Alan Arkin is the man handing over the award for Best Supporting Actress, a very highly contested category. The actresses span a huge age-range here, and it really is anybody's guess. Tilda Swinton for Michael Clayton is a very likely winner, but Cate Blanchett as Bob Dylan in I'm Not There could spring an upset. No, Swinton it is!
Jerry Seinfeld is next up, appearing as Barry the Bee from Bee Movie, introducing a montage of bees-in-films -- this banal, self-deprecating lunacy is clearly the theme of the evening -- before giving the award for Best Animated Short Film to Peter & The Wolf.
Owen Wilson is the next presenter for the evening. The award for Best Live Action Short Film goes to The Mozart Of Pickpockets.
Stewart instantly takes a quick dig at Bardem's speech, and introduces a Writer's-Strike kinda montage, 'Oscar's salute to binoculars and telescopes.' Then comes 'Bad Dreams: An Oscar Salute.' Then comes Keri Russell to introduce her film's nominated song, Raise it up from August Rush.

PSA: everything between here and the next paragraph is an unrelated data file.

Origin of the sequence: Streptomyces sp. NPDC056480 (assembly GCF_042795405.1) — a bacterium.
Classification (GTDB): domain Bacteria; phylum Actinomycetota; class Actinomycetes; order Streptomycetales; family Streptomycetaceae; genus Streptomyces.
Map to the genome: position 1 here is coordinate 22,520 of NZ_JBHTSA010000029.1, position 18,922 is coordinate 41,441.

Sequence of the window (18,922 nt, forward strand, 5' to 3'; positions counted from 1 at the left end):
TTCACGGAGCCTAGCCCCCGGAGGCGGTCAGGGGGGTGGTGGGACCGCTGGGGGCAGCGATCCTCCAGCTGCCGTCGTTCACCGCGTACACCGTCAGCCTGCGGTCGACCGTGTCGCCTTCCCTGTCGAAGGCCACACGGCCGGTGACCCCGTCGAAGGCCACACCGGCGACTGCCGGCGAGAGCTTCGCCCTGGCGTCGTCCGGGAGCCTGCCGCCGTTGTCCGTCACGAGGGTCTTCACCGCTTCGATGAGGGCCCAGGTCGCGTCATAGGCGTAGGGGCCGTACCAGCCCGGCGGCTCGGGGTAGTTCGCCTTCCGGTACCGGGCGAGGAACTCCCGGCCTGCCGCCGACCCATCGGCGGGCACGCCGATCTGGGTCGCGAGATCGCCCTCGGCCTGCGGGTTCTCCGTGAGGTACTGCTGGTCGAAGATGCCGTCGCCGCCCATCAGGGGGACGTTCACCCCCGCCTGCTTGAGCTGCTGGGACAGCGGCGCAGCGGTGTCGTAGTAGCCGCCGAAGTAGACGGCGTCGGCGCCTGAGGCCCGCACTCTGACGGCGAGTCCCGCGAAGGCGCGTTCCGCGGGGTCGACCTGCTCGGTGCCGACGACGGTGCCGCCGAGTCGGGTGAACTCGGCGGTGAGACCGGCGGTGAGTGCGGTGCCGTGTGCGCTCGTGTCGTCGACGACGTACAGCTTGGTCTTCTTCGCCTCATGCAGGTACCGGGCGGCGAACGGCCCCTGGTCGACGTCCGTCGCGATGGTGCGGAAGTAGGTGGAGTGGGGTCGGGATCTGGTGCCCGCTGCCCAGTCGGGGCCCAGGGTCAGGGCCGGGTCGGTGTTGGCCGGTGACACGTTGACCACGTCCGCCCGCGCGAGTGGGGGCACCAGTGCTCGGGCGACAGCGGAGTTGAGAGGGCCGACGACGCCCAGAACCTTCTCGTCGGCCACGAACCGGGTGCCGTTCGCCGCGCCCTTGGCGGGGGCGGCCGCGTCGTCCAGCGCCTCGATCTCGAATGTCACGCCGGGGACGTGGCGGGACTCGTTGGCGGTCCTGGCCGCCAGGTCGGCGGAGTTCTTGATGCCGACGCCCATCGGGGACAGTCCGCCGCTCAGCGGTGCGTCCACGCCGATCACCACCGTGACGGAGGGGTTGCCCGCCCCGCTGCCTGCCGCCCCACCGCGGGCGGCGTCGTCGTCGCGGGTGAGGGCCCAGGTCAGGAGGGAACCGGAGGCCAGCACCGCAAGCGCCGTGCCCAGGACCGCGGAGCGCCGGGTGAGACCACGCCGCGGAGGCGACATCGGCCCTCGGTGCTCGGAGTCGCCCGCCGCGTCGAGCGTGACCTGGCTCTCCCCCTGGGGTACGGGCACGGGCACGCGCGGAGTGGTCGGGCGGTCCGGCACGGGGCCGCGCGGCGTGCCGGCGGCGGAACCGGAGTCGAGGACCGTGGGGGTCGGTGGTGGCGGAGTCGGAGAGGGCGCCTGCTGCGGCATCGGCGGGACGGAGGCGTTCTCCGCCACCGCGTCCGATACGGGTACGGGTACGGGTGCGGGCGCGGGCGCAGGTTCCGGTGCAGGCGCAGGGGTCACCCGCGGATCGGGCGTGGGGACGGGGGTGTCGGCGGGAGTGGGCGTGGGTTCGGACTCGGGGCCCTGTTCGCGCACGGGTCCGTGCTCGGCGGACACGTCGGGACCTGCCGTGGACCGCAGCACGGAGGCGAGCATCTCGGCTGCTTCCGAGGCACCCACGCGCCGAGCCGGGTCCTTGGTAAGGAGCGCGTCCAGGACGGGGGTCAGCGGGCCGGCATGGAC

Bardem was extraordinary in the role, and is rightfully exultant in his acceptance speech. He thanks the Coen brothers to be crazy enough, and for giving him 'the worst haircut known to man.'
Jennifer Hudson is on stage to present Best Supporting Actor. Javier Bardem, the No Country For Old Men leading man, is the odds-on favourite for this award, with his already-iconic performance as killer Antoine Chigurh. Can Tom Wilkinson pull it off, though, for his superlative work in Michael Clayton? And the award goes to Bardem!
Clad in purple, double-nominee tonight Cate Blanchett comes onto stage and hands the Best Art Direction award to Dante Ferreti for Tim Burton's Sweeney Todd: The Demon Barber Of Fleet Street. Does this bode well for Best Actor nominee Depp?
The next presenter is WWE superstar The Rock, Dwayne Johnson, up to present the award for Best Visual Effects. The award goes to The Golden Compass, beating Pirates Of The Caribbean: At World's End.